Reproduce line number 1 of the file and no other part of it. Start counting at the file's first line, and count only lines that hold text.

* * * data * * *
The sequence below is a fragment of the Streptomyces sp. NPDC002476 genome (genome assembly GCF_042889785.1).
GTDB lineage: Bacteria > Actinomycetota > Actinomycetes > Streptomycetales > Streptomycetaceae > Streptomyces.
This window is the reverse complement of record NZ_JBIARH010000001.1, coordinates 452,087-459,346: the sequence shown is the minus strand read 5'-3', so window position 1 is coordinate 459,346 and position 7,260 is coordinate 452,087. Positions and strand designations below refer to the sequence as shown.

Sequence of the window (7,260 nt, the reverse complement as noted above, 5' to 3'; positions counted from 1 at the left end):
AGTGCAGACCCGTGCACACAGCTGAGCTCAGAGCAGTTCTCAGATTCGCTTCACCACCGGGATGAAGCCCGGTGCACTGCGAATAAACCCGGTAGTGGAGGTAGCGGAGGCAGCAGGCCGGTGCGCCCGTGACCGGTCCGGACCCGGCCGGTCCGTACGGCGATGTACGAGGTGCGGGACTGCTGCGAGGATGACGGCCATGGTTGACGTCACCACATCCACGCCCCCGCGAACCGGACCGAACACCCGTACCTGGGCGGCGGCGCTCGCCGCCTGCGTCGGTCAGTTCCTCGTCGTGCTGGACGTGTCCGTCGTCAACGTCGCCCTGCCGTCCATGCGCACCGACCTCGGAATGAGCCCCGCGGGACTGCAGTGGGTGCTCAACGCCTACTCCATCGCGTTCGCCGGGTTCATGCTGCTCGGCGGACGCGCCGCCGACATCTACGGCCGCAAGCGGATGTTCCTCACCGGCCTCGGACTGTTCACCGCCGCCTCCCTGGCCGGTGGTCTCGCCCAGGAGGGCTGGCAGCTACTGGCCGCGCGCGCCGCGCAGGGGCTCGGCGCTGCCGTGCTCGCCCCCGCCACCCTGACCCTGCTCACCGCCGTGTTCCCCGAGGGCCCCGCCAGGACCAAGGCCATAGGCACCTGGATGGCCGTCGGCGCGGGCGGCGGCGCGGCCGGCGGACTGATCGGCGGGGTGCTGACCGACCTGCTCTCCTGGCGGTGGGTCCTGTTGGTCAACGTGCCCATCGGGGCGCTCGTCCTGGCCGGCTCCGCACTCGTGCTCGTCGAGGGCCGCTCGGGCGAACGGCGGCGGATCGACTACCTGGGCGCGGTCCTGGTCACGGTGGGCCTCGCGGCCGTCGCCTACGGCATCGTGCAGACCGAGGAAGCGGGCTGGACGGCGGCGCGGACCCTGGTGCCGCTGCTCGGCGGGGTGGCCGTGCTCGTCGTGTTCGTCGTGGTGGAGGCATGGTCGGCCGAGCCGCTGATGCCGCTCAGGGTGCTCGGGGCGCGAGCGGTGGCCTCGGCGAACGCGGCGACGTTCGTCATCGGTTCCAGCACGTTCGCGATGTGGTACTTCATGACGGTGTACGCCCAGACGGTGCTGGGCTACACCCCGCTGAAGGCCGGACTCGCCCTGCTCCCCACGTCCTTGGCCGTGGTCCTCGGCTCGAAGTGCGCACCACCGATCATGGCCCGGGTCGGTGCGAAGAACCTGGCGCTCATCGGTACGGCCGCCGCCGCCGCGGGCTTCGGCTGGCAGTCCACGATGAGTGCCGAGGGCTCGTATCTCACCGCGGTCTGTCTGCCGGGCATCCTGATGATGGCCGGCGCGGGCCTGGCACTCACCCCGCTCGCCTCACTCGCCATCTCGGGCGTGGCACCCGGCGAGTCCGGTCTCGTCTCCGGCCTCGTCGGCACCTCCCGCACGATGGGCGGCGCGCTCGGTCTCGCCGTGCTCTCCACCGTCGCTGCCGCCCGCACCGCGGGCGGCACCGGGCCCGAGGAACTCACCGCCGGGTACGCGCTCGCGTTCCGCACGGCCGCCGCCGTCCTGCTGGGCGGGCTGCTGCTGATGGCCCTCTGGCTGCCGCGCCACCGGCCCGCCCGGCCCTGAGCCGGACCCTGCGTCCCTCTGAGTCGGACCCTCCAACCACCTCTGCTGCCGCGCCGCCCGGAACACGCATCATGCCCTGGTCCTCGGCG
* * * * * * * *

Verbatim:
The sequence below is a fragment of the Streptomyces sp. NPDC002476 genome (genome assembly GCF_042889785.1).